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Missy Charm

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    The Land of Make Believe

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  1. Heard enough of the Boss? Try the Bus! His guitar playing was characterized by maximum overdrive pedal... Love guns and cars and money ? Hip-hop is for you! The album featured wedding disco favourites such as 'Money on tha Floor, Fo' Sho' and 'Blastin' Suckas Wit' Ma Water Pistols' Don't forget motorbikes! Battleaxe (named for the then Prime Minister) released this heavy metal rip-snorter in 1983. Lead singer Richie 'Revved Up' Rawlinson penned all the chart-bottomers on this rarely heard LP. Tracks include 'Burn Down Bejams', 'Timothy Whites Riot' and 'I Beheaded the Managing Director of the British Shoe Corporation' . All were inspired by Rawlinson's work as a filing clerk at the Godalming social security office.
  2. You'll be stuck with that until Katie Price gets her driving licence back...
  3. That explains something. Years ago, for reasons I now completely forget, a work colleague drove a group of us to the local Tesco's in his then-brand-new Astra. The Astra was one of these: Which is the shape after the one pictured. I put a bag of shopping in the boot and closed the tailgate - not hard - the latter action having the effect of causing the parcel shelf to pop out of its mountings and jam against the rear windscreen. We, the colleague and I, ended up rowing about it; he accused me of being heavy handed and I his car of being badly designed. Between us we managed to fix the parcel shelf, which seemed to solve the problem. Interesting, though; perhaps indicative of the drop in quality. I've driven a few of those Astras as company motors, but they were too new, at that point, to really show any signs of being badly made.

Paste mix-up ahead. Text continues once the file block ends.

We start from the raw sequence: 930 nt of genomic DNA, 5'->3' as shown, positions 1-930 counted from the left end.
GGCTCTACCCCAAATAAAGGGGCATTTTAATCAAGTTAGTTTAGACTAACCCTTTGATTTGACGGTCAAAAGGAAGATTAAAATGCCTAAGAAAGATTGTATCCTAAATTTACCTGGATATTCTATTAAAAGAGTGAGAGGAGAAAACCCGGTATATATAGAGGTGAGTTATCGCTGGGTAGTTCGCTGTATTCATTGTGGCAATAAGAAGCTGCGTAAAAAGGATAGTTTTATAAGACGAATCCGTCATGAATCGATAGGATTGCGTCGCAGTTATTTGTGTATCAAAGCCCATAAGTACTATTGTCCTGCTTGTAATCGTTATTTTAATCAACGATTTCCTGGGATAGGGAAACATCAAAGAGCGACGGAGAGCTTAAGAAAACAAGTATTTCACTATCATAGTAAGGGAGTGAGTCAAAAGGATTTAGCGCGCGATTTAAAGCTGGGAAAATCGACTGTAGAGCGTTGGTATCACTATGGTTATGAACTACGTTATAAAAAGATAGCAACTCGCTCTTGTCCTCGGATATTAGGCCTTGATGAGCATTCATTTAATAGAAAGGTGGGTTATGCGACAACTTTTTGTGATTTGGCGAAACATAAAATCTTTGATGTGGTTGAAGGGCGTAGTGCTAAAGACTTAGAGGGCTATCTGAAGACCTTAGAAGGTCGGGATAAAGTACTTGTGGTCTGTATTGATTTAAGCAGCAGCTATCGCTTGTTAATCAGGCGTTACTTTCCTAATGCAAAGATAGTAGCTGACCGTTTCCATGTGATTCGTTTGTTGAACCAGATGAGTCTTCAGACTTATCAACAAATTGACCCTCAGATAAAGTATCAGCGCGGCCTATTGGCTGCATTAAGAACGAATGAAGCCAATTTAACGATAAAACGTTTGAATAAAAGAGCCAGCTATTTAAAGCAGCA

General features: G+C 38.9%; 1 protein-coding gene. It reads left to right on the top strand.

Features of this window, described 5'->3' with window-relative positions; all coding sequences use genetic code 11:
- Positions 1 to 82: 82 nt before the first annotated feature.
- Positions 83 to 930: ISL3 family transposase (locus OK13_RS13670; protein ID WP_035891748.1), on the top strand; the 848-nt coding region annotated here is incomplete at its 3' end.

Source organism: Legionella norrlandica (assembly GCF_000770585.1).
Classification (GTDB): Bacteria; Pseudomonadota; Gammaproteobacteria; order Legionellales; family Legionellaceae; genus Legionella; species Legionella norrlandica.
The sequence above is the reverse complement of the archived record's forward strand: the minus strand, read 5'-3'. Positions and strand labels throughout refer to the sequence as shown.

4. For some reason there are hundreds of old Vauxhall Astras round my way. These ones: But not that many of the next generation.
  5. I hope that you look in the mirror first, make sure the sun isn't in your eyes, take account of acceleration times and make sure to telegraph your intentions to other drivers by signalling clearly!
  6. Whereas I have to make do with a Ford Soft-Focus... The VW Touareg isn't well named either, given the moniker's derivation from 'Tuareg' - a collection of peoples in the Middle East and Africa known, amongst other things, for mass rape, pillage, slaughter and the use of child soldiers.
  7. Someone will know the actual answer, but I suspect the last car to be fitted with a manual column change was the Nissan Cedric Japanese taxi. The taxi was based on the 1987-debuting Nissan Cedric private car and remained in production until, unbelievably, 2015! It was sold only to commercial clients, of course, and was equipped with various oddities to suit the Japanese taxi driver - including, until some point in the production run, a column-change manual gearbox: Quite when that feature was dropped I don't know, but other things about that photo suggest it's a fairly recent car. The radio is certainly nineties, if not early 2000s. Toyota's Crown Comfort taxi seems to have gone over to floor change for the manual somewhat earlier than the Nissan, so perhaps doesn't count.
  8. Have you seen this? https://www.mg-rover.org/threads/1989-sterling-827sli-crank-no-start.874076/ Relates to the American Sterling, but assume certain bits might be the same...